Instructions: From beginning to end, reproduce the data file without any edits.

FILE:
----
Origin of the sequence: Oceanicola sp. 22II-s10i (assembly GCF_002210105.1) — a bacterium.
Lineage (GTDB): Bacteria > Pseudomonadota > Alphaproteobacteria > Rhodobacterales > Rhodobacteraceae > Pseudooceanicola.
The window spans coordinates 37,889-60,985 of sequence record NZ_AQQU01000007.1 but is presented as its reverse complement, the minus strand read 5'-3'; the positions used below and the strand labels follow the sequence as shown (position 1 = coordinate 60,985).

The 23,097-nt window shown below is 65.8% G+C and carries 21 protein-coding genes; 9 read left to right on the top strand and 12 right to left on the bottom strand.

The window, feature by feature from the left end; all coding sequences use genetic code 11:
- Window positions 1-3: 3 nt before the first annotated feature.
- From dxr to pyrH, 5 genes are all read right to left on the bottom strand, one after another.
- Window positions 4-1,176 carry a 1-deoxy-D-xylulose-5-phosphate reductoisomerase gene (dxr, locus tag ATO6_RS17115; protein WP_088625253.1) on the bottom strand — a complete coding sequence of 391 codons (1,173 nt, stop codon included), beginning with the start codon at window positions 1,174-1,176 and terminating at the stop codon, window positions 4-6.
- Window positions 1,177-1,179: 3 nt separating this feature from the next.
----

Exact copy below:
Origin of the sequence: Oceanicola sp. 22II-s10i (assembly GCF_002210105.1) — a bacterium.
Lineage (GTDB): Bacteria > Pseudomonadota > Alphaproteobacteria > Rhodobacterales > Rhodobacteraceae > Pseudooceanicola.
The window spans coordinates 37,889-60,985 of sequence record NZ_AQQU01000007.1 but is presented as its reverse complement, the minus strand read 5'-3'; the positions used below and the strand labels follow the sequence as shown (position 1 = coordinate 60,985).

The 23,097-nt window shown below is 65.8% G+C and carries 21 protein-coding genes; 9 read left to right on the top strand and 12 right to left on the bottom strand.

The window, feature by feature from the left end; all coding sequences use genetic code 11:
- Window positions 1-3: 3 nt before the first annotated feature.
- From dxr to pyrH, 5 genes are all read right to left on the bottom strand, one after another.
- Window positions 4-1,176 carry a 1-deoxy-D-xylulose-5-phosphate reductoisomerase gene (dxr, locus tag ATO6_RS17115; protein WP_088625253.1) on the bottom strand — a complete coding sequence of 391 codons (1,173 nt, stop codon included), beginning with the start codon at window positions 1,174-1,176 and terminating at the stop codon, window positions 4-6.
- Window positions 1,177-1,179: 3 nt separating this feature from the next.